An alternative to a menu is a set of contextual links from either within the content or above/below it. These should be the most relevant pages to this pages theme. The link with anchor text “solution: get IE6 to apply image border styles on hover.” is a relevant contextual link, there are other pages that are highly relevant to this page that should be linked from here as well.

The set of number links at the top of the content should be deleted, they aren’t good from an SEO or accessibility stand point (I was surprised to see them?). For a partially sighted visitor it’s going to be a pain hovering over a set of small numbers to see a difficult to read title attribute (harder than carefully worded anchor text). Add your contextual links at the bottom and no need for these links.

I’m also surprised at the colours used for a site targeting the accessibility web site design market, those number links are very hard to distinguish as links because of the anchor text colours. Also red text on a white background, wouldn’t be my first choice, (I personally like the design, but I think it could put some potential clients off) it has to be black text on a white background for the most contrast (play it safe). I would be interested to here if there’s some research that these colours are easy to read relatively speaking?

The poppy image really should have alt text for both SEO and accessibility reasons. It’s not part of the templates structure (spacer image), those should have a blank or * alt attribute. It is part of the main content and deserves an alternative description. What exactly is a blind visitor to the page using an audio browser to take from this?

“The problem they experience, is demonstrated here:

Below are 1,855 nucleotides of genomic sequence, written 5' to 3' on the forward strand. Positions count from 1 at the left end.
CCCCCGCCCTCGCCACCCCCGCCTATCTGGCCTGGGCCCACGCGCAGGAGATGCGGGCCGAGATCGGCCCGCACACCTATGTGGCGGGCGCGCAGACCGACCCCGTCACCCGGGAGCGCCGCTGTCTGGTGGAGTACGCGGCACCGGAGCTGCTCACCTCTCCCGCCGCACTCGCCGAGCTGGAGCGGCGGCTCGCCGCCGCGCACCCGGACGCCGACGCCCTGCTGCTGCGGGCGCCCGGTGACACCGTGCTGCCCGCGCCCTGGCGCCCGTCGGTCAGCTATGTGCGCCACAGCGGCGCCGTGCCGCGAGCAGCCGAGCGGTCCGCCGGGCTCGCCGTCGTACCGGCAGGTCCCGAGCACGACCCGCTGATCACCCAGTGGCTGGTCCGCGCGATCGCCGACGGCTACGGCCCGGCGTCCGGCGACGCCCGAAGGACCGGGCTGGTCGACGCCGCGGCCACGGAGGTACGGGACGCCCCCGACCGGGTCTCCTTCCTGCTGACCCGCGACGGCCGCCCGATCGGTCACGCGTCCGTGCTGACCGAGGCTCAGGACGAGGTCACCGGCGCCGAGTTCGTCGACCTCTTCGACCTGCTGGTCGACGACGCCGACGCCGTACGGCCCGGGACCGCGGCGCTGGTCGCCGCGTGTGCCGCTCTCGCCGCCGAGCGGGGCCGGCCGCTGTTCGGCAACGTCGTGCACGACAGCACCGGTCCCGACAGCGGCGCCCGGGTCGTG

poppy.jpg

As you can see when looking at this example in Internet Explorer 6″

I appreciate the text goes on to explain the problem (I quoted well to make my point above :-)), but I can see confusion caused by the lack of an alt attribute here.

Wouldn’t poppy.jpg better be represented by a description like “When viewed in IE5 or IE6 the border of this image remains unchanged” (I’m sure there’s a better description than this in the sites owner).

Then we come to the title element (saved the best until last).

The current title element is-

CSS: how to apply mouseover styles on images in IE6 @ Locus Optimus ©2005

This part of a web page is probably the most important when it comes to gaining a pages main SERP. For this reason it is advisable to include only the main SERP IF it makes sense to searches viewing the title as part of a Search Engines Results Page (SERP.) A search on Google for “CSS: how to apply mouseover styles on images in IE6″ (not what I’d say is the main SERP, but I knew I’d find the page this way :-)) shows this-

Google SERPs Screenshot of CSS: how to apply mouseover styles on images in IE6

As you can see the title is cut off mid stream, but doesn’t hinder with understanding what the page is about, the structure (page title, Company name, copyright notice) won’t cause problems with click thrus.

The next question is does it target the main SERP(s) for this page in the best way?

For this you need to determine what the main SERPs are. Based on the pages file name ie-image-border-styles-on-hover it suggests the author believes these words are important-

IE Image Border Styles on Hover

The content suggests these words are important-

CSS IE6 image border styles on hover mouseover

Based on this information and a little research I’d advise the following title element-

CSS Solution to IE6 Image Border Hover Styles Bug

It’s a little longer than I’d like, but accessibility is a priority for this site. The above title element doesn’t take branding into account, but I very much doubt the owner of the site can afford a strong branding campaign and with a PR4 home page she really can’t afford to add the sites name and copyright notice to the title (never waste a title element). I’ve wrote a detailed article about optimizing the title element called Title Optimization.

Other general advice would be link to this page from other related pages on the site and other sites under the owners control with relevant anchor text. If you can put those links within content (contextual linking) that’s even better than having a list of links at the top/bottom of the content.